For 103-year-old Oklahoman, Obama's election was worth the wait

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BY CARRIE COPPERNOLL Modified: November 10, 2008 at 12:35 pm •  Published: November 10, 2008
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photo - A Braves baseball and a cross are on display on a shelf in the bedroom of Oklahoma City resident Robert Jones. Baseball and his faith are things he says he holds dear. PHOTO BY PAUL B. SOUTHERLAND, THE OKLAHOMAN
A Braves baseball and a cross are on display on a shelf in the bedroom of Oklahoma City resident Robert Jones. Baseball and his faith are things he says he holds dear. PHOTO BY PAUL B. SOUTHERLAND, THE OKLAHOMAN
Robert Jones saw something Tuesday night he’d never thought possible. The 103-year-old — a lifelong voter, a grandson of slaves — saw a black man elected president.

“Not in my day. Not in my day,” he said. “I never thought I would see it in my time.”

The Oklahoma City man voted for Barack Obama and watched the election unfold on the big screen TV in his den Tuesday night. It was, Jones said, the most historic day of his life.

“It’ll be a good thing,” he said, “for both sides.”

‘I never saw nothing like it’

Jones’ granddaughter, Victoria Kemp, stood in line for him Nov. 1. He’s healthy, but couldn’t have handled the four-hour wait for early voting at the Oklahoma County Election Board. When he arrived, everyone wanted to talk to him, Kemp said. People burst into spontaneous applause. Strangers took pictures of him.

“He was a rock star,” she said.

Jones said he was shocked to see so many people waiting.

“I was delighted,” said Jones, a thin man with white hair and a quick wit. “I really was. I never saw that many people. I voted a lot of times, but I never saw nothing like it before.”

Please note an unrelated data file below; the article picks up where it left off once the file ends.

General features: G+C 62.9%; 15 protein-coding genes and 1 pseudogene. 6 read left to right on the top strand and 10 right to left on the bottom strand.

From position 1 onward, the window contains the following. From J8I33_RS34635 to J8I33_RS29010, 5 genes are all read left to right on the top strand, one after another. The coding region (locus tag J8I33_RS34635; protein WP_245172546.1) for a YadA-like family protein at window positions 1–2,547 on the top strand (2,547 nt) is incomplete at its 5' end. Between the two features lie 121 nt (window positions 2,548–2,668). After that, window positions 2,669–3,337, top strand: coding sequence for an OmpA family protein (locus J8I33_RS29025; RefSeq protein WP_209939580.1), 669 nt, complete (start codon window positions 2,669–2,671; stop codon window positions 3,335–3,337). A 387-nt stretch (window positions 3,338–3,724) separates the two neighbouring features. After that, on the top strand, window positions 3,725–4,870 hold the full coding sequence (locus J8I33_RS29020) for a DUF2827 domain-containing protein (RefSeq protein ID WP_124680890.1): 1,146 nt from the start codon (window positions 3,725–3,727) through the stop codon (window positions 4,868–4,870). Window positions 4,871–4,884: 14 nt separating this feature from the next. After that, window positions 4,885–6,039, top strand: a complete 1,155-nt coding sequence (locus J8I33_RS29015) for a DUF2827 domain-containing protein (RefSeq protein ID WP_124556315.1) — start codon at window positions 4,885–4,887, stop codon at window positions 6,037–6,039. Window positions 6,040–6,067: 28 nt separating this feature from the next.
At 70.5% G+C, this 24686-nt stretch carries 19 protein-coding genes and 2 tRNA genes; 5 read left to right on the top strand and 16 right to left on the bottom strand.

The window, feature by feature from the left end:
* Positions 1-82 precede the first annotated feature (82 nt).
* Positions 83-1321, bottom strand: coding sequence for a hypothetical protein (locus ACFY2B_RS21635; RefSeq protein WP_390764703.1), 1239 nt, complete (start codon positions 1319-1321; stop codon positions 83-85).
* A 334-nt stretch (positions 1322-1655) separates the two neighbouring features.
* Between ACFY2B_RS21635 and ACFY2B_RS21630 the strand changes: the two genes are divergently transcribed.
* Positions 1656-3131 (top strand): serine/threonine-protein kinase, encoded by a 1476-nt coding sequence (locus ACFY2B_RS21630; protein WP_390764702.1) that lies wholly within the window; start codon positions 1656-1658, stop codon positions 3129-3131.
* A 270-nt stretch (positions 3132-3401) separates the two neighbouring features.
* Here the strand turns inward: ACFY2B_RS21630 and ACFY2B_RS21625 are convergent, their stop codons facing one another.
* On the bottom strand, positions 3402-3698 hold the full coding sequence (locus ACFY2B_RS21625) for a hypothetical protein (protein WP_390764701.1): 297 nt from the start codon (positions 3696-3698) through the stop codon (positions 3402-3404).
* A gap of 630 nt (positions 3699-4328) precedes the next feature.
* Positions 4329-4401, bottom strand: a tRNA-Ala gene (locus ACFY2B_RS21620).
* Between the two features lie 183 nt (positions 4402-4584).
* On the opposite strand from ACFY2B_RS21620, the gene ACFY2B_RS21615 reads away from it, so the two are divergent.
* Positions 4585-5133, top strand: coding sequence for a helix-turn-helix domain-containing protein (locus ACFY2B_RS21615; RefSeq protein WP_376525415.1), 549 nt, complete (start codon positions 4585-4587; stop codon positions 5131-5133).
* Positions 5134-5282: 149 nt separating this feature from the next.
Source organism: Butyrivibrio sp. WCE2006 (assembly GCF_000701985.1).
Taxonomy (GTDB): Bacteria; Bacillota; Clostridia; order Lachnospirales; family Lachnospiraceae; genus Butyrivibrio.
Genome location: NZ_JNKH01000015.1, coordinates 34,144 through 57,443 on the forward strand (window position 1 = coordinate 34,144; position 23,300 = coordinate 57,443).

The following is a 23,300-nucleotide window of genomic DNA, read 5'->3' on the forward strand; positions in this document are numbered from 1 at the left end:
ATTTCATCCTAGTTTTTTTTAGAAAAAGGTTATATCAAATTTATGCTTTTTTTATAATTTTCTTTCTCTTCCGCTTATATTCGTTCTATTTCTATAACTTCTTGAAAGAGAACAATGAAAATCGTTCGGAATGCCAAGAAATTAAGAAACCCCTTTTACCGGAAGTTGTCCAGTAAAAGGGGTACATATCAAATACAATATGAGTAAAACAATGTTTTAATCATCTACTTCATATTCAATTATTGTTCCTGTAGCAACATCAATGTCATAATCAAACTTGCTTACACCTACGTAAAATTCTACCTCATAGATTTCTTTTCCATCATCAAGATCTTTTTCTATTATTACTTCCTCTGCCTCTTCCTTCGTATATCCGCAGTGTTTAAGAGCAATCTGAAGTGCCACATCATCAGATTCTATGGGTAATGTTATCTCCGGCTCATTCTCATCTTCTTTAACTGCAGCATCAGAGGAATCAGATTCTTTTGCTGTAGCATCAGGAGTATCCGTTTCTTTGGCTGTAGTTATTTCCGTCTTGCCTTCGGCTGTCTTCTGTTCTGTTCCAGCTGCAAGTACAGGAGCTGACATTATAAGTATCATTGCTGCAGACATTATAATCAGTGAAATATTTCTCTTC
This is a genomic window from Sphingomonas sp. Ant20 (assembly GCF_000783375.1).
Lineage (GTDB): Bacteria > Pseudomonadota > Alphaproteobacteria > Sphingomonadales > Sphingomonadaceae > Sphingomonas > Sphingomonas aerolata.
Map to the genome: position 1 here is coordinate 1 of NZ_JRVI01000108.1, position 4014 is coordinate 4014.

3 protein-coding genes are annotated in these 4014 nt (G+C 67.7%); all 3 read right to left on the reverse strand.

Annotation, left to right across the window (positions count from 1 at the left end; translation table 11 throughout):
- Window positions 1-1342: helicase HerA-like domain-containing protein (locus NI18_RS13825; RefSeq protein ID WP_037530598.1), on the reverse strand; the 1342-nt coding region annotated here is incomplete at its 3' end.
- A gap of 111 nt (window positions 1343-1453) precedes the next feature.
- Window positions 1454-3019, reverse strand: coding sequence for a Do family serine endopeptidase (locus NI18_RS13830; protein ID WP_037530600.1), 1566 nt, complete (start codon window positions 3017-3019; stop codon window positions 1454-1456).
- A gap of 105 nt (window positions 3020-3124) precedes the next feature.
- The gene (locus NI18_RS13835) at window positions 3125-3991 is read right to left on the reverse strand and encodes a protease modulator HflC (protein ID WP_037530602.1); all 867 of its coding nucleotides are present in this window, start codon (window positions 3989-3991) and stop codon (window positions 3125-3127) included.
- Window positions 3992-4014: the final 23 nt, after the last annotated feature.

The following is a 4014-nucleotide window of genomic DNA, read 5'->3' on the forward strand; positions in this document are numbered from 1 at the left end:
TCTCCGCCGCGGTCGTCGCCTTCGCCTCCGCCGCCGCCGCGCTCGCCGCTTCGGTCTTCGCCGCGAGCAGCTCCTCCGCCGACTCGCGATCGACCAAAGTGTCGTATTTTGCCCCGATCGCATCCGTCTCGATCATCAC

Jones registered to vote in the early 1930s, but it wasn’t easy in Jim Crow days. The clerk had a habit of being unavailable for new black registrants — being home when someone was at his office, being at his office when someone went to his home. Jones finally caught up with the man and registered. He was determined to vote.

“It was a privilege that I knew that my parents and others hadn’t had,” he said.

‘Segregation was unimaginable’

Jones was born in 1905 outside Hamilton Switch, a black town a few miles north of Okmulgee that’s now called Preston. Soon after, his family moved to Vernon, another black town where Jones grew up safe and relatively insulated from the segregated world beyond. The town was young back then, like Oklahoma.

“The land was new,” he said. “Oklahoma was new.”

The Jones family grew cotton and corn. Parents Sylvester and Ester were good, Christian people — hard-working and strict. Robert’s education was interrupted by demands of the farm, but he graduated by correspondence courses.

He first met his wife, Elizabeth, in Sunday school when they were both 5. He eventually proposed to Elizabeth. They married and moved to Boley. Together they had five children — a son, fraternal twins and two younger daughters.

The Jones family worked as cotton sharecroppers on 120 acres. They lived in three rooms; Jones said it was partly a shack, partly a good house. One Man, One Vote



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